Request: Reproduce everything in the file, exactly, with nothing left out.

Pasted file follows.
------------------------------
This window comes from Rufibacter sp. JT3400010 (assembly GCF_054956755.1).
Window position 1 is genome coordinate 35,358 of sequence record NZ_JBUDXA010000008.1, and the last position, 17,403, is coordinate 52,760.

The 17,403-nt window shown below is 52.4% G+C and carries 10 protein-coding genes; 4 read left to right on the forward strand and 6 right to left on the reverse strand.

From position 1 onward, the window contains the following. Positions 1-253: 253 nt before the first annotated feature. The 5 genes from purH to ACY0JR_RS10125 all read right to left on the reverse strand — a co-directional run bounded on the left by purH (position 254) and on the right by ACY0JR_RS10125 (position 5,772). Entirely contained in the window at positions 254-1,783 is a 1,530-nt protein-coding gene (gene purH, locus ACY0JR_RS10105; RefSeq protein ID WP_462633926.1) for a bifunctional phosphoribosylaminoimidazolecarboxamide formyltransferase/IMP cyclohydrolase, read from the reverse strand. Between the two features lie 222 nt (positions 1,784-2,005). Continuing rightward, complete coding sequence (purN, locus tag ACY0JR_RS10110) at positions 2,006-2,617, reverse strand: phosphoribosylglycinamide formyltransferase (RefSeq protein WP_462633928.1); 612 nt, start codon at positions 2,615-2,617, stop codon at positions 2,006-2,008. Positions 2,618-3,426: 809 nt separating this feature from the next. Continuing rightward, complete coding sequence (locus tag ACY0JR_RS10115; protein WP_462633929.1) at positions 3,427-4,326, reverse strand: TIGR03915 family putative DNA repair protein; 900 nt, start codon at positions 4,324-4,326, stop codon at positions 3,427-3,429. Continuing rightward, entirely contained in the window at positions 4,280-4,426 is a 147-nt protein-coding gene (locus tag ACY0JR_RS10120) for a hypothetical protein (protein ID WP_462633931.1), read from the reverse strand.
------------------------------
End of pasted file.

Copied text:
This window comes from Rufibacter sp. JT3400010 (assembly GCF_054956755.1).
Window position 1 is genome coordinate 35,358 of sequence record NZ_JBUDXA010000008.1, and the last position, 17,403, is coordinate 52,760.

The 17,403-nt window shown below is 52.4% G+C and carries 10 protein-coding genes; 4 read left to right on the forward strand and 6 right to left on the reverse strand.

From position 1 onward, the window contains the following. Positions 1-253: 253 nt before the first annotated feature. The 5 genes from purH to ACY0JR_RS10125 all read right to left on the reverse strand — a co-directional run bounded on the left by purH (position 254) and on the right by ACY0JR_RS10125 (position 5,772). Entirely contained in the window at positions 254-1,783 is a 1,530-nt protein-coding gene (gene purH, locus ACY0JR_RS10105; RefSeq protein ID WP_462633926.1) for a bifunctional phosphoribosylaminoimidazolecarboxamide formyltransferase/IMP cyclohydrolase, read from the reverse strand. Between the two features lie 222 nt (positions 1,784-2,005). Continuing rightward, complete coding sequence (purN, locus tag ACY0JR_RS10110) at positions 2,006-2,617, reverse strand: phosphoribosylglycinamide formyltransferase (RefSeq protein WP_462633928.1); 612 nt, start codon at positions 2,615-2,617, stop codon at positions 2,006-2,008. Positions 2,618-3,426: 809 nt separating this feature from the next. Continuing rightward, complete coding sequence (locus tag ACY0JR_RS10115; protein WP_462633929.1) at positions 3,427-4,326, reverse strand: TIGR03915 family putative DNA repair protein; 900 nt, start codon at positions 4,324-4,326, stop codon at positions 3,427-3,429. Continuing rightward, entirely contained in the window at positions 4,280-4,426 is a 147-nt protein-coding gene (locus tag ACY0JR_RS10120) for a hypothetical protein (protein ID WP_462633931.1), read from the reverse strand.